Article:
After months of testing, Facebook’s new “Reactions” feature was rolled out last week (Feb. 24) . In addition to the reliably inadequate “Like” button, Facebook’s 1.6 billion worldwide users can now select from emojis signaling “Love,” “Wow,” “Haha,” “Sad,” and “Angry.”
On the surface, these new emoticons would seem to offer Facebook users a chance to expand their emotional vocabulary—as well as potentially offer valuable data to businesses down the line. But in fact the emojis reveal the inherent restrictiveness of Facebook. Human expression is limitless and resists tracking by traditional data mining techniques
Despite the new emojis, Facebook operates by unwritten protocols that largely inhibit users from expressing complex emotions. Just imagine the hell that would break loose if Mark Zuckerberg included in his range of responses emoticons that reflect what Facebook users really think about their friends’ posts. Frustration and jealousy are common reactions. So are feelings of inferiority, boredom, loneliness and contempt.
In private, many of us judge our Facebook friends for coming across as phonies, exhibitionists, self-promoters, and attention junkies. Consider the way you might feel if you noticed that your friend had posted a new, flattering selfie on Facebook. From experience, you might suspect that your friend is feeling low and could use a blast of support from flattering comments. But the you may also feel embarrassed about your friend’s obvious vulnerability, as well as self-conscious about having done the same thing yourself. Nonetheless, the cursor comes down, a shy gavel: Like.
Of course this kind of complexity is not reflected in the six newly approved emotions available on Facebook. The company has simply formalized the range of emotions most of us feel are safe and appropriate to express on a social network.
Over time, Facebook users have learned to inhibit their emotional lives online. To do otherwise feels too dangerous; we risk expulsion from the tribe. Even if we did express ourselves honestly, unless we have a sensitivity for language as refined as a Romantic poet’s, the odds of our words being misinterpreted are too high. On Facebook, a humorous remark can come across as whiny, mocking or even bitter. People who want to politely disagree can appear in print to be expressing enmity or condescension. Surely by now Facebook knows how contained its users are–it has helped sheriff that containment. That’s why Reactions will not help businesses get a better sense of people’s true responses. It’s simply institutionalized the rules of the game.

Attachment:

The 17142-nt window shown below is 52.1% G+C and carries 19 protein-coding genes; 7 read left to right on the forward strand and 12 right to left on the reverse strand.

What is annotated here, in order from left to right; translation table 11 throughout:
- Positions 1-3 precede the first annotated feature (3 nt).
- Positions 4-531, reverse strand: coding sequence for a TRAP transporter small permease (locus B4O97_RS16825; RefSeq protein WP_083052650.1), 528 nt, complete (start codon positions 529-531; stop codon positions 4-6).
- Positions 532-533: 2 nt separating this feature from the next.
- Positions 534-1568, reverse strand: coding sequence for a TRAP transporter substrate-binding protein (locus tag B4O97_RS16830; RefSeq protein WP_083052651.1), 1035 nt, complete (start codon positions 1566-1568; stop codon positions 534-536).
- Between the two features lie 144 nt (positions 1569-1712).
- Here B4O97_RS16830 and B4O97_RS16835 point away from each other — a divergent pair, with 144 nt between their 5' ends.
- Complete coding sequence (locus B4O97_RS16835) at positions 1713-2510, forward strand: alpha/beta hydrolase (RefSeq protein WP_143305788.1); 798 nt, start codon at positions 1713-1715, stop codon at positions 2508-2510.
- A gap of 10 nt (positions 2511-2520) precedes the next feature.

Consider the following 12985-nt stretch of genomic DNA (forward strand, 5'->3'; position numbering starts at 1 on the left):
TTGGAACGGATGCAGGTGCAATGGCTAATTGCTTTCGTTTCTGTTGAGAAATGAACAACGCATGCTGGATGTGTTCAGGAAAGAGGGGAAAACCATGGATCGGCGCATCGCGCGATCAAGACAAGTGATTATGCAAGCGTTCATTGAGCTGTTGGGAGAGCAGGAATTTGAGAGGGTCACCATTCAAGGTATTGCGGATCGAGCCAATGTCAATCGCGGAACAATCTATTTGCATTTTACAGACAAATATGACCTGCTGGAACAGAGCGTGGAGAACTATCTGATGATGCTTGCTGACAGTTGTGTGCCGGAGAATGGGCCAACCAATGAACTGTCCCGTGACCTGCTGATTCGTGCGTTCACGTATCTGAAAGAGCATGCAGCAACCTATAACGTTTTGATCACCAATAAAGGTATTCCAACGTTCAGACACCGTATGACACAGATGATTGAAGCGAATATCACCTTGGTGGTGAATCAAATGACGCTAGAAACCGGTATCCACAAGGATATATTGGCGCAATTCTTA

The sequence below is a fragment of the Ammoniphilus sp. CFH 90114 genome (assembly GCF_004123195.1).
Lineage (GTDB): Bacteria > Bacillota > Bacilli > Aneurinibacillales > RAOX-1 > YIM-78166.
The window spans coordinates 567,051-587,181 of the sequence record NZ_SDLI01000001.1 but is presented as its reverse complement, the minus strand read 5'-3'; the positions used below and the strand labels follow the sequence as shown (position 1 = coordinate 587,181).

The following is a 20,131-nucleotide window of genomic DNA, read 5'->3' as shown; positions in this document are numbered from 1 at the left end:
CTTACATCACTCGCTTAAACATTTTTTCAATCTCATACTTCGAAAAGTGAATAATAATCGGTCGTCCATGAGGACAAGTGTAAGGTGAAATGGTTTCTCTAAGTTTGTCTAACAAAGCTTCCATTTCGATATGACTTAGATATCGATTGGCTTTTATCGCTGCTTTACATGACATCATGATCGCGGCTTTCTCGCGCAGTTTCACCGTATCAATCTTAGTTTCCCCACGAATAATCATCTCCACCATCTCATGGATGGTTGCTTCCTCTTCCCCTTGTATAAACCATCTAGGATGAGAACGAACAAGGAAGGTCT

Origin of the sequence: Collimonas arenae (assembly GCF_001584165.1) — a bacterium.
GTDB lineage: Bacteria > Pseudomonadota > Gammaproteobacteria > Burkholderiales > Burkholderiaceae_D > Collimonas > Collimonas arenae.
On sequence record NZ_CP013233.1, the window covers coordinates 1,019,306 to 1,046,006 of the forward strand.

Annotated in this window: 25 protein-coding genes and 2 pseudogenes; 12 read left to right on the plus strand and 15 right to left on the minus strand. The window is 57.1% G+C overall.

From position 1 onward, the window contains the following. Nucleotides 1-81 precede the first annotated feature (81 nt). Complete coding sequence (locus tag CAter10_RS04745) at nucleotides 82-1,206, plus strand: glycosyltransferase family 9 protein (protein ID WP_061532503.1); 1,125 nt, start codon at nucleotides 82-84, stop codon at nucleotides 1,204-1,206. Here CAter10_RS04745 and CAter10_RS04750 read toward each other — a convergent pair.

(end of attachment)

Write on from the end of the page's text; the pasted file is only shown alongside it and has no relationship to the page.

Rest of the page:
These are the same rules that many successful novels follow. In both Facebook and fiction, characters are almost never as they first appear. As people get to know one another over time, their real identities reveal themselves–or not. Is it any coincidence that Facebook’s emoticons resemble the masks of comedy and tragedy used in Ancient Greek theater to disguise the identities of the characters and the chorus?
Ultimately, Facebook’s new Reactions are irrelevant–old news writ in new emoticons. Businesses hoping that the emojis will be a boon for big data will doubtless be disappointed in the long run. And most of us will remain flummoxed about whether—and how—to express ourselves online.